Stop using blanket labelling!

25th April 2014 - Fine Cut
Stop using blanket labelling!

Parents who shop at Tesco are joining together with thousands of other consumers to petition against the supermarket's blanket labelling of products with allergen warnings.

Seemingly overnight, Tesco has overhauled its labelling policy, meaning many foods previously deemed to be safe for those with allergies are now no-gos. While foods such as chocolate and biscuits are expected to come with such warnings, reports suggest Tesco has extended this message to other perhaps unexpected items, such as butternut squash, potatoes and fruit juice.

Campaigners have branded the move "disruptive" and claim it is making life very difficult for families trying to feed little ones with allergies.

So far, Tesco has not explained why it is that these foods suddenly 'may contain nuts' when this wasn't the case beforehand. It is thought it may be down to new EU legislation on allergen labelling. Nevertheless, this is not good enough for the parents who maintain Tesco are using blanket labelling as a legal disclaimer and to avoid having to implement proper checking procedures to ensure food items are safe for those with allergies.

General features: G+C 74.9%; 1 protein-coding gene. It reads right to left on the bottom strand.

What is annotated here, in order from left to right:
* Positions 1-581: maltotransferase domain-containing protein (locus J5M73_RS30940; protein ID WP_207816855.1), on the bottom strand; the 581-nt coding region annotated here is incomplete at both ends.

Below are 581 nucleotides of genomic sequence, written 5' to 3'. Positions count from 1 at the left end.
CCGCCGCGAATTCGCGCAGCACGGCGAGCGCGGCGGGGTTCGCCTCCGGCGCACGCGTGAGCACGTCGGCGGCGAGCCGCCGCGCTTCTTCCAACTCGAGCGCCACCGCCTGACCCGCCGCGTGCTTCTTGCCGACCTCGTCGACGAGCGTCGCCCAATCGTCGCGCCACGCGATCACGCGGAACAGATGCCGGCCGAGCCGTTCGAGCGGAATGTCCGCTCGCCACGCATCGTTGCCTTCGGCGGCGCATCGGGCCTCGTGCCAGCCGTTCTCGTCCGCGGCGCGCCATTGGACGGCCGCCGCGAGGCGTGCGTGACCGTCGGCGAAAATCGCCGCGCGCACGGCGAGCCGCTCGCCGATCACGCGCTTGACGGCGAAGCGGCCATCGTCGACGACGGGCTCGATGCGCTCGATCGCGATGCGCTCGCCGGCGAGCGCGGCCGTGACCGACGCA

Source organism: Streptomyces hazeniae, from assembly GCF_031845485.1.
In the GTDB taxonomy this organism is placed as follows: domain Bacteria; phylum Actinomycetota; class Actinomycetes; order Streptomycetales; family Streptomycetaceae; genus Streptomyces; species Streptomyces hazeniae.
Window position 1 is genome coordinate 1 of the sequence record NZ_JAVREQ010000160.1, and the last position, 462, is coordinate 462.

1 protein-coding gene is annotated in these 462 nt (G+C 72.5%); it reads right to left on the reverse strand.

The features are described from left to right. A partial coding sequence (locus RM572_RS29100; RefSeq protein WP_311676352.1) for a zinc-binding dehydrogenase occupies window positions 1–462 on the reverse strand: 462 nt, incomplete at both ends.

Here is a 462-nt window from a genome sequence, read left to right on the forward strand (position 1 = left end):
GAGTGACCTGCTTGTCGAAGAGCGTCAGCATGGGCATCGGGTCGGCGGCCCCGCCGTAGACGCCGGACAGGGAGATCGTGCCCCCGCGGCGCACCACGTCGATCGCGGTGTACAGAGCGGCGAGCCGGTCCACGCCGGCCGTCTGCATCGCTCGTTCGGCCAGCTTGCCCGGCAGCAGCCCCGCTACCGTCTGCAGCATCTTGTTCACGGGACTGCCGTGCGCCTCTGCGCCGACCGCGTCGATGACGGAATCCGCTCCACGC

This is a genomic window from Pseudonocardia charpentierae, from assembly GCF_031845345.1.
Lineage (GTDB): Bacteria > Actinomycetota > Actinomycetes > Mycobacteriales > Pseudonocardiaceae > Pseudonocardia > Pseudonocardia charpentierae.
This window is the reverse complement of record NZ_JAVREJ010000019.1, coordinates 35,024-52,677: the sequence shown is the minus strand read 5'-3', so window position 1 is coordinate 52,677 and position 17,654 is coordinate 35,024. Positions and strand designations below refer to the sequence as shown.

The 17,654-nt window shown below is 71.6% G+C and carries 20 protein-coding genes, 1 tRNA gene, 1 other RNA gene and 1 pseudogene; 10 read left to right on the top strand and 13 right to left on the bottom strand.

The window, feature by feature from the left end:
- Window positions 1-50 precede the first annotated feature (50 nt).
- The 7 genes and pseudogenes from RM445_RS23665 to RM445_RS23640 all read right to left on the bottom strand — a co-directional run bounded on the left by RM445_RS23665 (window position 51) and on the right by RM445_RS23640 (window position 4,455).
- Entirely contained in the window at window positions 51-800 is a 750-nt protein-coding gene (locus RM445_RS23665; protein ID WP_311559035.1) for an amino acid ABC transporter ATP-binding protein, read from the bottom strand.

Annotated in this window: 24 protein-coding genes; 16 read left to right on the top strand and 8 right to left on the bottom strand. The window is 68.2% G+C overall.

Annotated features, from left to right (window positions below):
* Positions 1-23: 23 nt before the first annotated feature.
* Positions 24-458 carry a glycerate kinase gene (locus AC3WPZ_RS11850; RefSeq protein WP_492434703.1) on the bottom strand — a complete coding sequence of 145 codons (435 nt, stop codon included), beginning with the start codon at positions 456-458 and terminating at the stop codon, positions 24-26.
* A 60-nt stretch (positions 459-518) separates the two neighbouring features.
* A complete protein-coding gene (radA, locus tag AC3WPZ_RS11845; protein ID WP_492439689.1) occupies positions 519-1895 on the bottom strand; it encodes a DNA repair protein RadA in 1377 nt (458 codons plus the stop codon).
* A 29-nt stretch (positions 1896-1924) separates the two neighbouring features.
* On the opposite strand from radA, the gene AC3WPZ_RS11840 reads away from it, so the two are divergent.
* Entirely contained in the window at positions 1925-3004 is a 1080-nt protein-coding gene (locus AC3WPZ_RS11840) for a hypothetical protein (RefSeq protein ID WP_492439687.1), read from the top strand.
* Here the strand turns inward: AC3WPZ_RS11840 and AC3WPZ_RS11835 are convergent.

The petition was launched by Portsmouth mum Clare Hussein who has a three-year-old daughter with multiple allergies. 

In the introduction to the petition, which people can sign here, Ms Hussein highlights just how many people might be affected by the new system. 

"The fact is that as many as seven in 100 children and three in 100 adults have at least one food allergy. One in 100 adults and two in 100 children are allergic to nuts," she says, commenting that the fact a nut could kill her child is nothing short of "horrifying".

As of Friday morning (April 25th), the petition had almost reached 15,000 supporters.

The importance of correctly labelling food with allergen warnings has also been highlighted in news from across the pond. In the US, Kraft Foods is having to voluntarily recall 96,000 lb (43,545 kg) of its Oscar Mayer hot dogs, as a result a different item being sold in its packaging.

Officials say the company's Oscar Mayer Classic Wieners might have accidentally been packed with Kraft’s Classic Cheese Dogs, which contain the allergen milk, and not labelled accordingly.

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